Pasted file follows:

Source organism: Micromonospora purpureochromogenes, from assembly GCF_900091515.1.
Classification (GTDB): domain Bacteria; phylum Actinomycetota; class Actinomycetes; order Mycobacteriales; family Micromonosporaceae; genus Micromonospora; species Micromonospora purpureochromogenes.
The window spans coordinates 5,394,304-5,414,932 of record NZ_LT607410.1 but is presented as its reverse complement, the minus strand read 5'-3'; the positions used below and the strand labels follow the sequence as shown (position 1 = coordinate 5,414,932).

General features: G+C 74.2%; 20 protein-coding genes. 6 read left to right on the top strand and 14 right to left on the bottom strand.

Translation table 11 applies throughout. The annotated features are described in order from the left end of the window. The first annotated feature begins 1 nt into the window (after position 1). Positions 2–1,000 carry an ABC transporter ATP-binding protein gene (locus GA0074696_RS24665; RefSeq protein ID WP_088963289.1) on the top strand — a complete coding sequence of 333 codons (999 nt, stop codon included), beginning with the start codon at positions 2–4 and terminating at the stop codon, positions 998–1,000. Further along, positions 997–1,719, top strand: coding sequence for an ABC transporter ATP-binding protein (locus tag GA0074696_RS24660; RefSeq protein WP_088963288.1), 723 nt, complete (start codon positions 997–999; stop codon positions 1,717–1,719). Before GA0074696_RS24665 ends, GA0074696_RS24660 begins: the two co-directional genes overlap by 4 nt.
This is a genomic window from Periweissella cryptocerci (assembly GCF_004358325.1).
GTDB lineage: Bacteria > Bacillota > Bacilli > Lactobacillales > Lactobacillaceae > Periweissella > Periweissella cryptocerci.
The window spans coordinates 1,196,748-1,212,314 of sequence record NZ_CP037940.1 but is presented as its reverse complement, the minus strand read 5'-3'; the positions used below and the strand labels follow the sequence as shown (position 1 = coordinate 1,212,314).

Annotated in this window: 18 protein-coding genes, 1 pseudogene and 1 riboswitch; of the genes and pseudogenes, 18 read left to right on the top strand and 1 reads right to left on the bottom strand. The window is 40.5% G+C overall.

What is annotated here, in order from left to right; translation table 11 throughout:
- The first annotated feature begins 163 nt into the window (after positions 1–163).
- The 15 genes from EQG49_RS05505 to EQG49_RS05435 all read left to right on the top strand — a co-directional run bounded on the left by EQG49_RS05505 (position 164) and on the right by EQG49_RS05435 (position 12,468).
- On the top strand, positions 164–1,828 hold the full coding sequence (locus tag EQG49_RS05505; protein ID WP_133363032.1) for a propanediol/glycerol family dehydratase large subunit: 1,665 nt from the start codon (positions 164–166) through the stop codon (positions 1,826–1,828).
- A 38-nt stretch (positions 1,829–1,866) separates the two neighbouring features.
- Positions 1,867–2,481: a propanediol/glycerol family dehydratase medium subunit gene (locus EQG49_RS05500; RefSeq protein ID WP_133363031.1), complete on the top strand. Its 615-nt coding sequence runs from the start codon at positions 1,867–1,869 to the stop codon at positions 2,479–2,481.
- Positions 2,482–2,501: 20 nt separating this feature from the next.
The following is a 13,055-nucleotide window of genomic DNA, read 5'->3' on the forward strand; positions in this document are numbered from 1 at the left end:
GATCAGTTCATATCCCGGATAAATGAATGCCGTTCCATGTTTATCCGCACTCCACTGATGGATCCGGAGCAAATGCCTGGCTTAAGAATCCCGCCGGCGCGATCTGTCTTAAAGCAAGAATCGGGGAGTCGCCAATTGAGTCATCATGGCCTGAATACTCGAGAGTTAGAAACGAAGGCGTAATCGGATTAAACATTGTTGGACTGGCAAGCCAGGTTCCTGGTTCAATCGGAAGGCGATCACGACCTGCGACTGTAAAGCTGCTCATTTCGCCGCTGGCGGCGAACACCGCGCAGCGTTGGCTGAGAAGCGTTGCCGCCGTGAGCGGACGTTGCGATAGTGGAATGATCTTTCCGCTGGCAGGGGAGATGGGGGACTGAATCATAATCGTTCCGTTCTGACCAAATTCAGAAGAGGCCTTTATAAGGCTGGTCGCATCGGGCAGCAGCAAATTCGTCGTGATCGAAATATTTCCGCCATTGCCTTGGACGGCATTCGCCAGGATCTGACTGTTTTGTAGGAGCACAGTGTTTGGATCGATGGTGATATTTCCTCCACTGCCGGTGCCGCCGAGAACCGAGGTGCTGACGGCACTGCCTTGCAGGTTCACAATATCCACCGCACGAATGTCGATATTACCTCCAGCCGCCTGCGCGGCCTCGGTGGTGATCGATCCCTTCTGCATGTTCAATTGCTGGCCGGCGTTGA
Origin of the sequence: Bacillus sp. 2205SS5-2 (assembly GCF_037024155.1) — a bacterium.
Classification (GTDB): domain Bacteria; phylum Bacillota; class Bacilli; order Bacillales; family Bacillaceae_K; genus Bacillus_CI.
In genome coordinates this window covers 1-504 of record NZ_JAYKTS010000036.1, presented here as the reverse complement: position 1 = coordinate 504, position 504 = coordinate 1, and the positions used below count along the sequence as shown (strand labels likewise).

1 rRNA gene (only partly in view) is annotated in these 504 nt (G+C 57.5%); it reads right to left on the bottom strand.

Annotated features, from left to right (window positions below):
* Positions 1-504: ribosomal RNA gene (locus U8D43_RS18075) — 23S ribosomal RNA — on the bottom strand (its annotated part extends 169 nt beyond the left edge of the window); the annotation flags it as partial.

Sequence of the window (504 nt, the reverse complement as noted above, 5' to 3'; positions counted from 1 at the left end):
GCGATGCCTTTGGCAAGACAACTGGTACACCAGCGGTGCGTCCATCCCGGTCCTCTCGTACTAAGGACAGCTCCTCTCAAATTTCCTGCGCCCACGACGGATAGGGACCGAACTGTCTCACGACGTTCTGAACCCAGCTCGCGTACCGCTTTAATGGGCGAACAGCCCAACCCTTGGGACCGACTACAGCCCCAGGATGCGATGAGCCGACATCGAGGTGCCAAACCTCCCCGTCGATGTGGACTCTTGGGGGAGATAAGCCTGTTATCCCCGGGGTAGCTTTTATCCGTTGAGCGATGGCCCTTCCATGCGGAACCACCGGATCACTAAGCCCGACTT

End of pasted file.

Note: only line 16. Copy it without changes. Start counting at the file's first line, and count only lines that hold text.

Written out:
- Positions 2,482–2,501: 20 nt separating this feature from the next.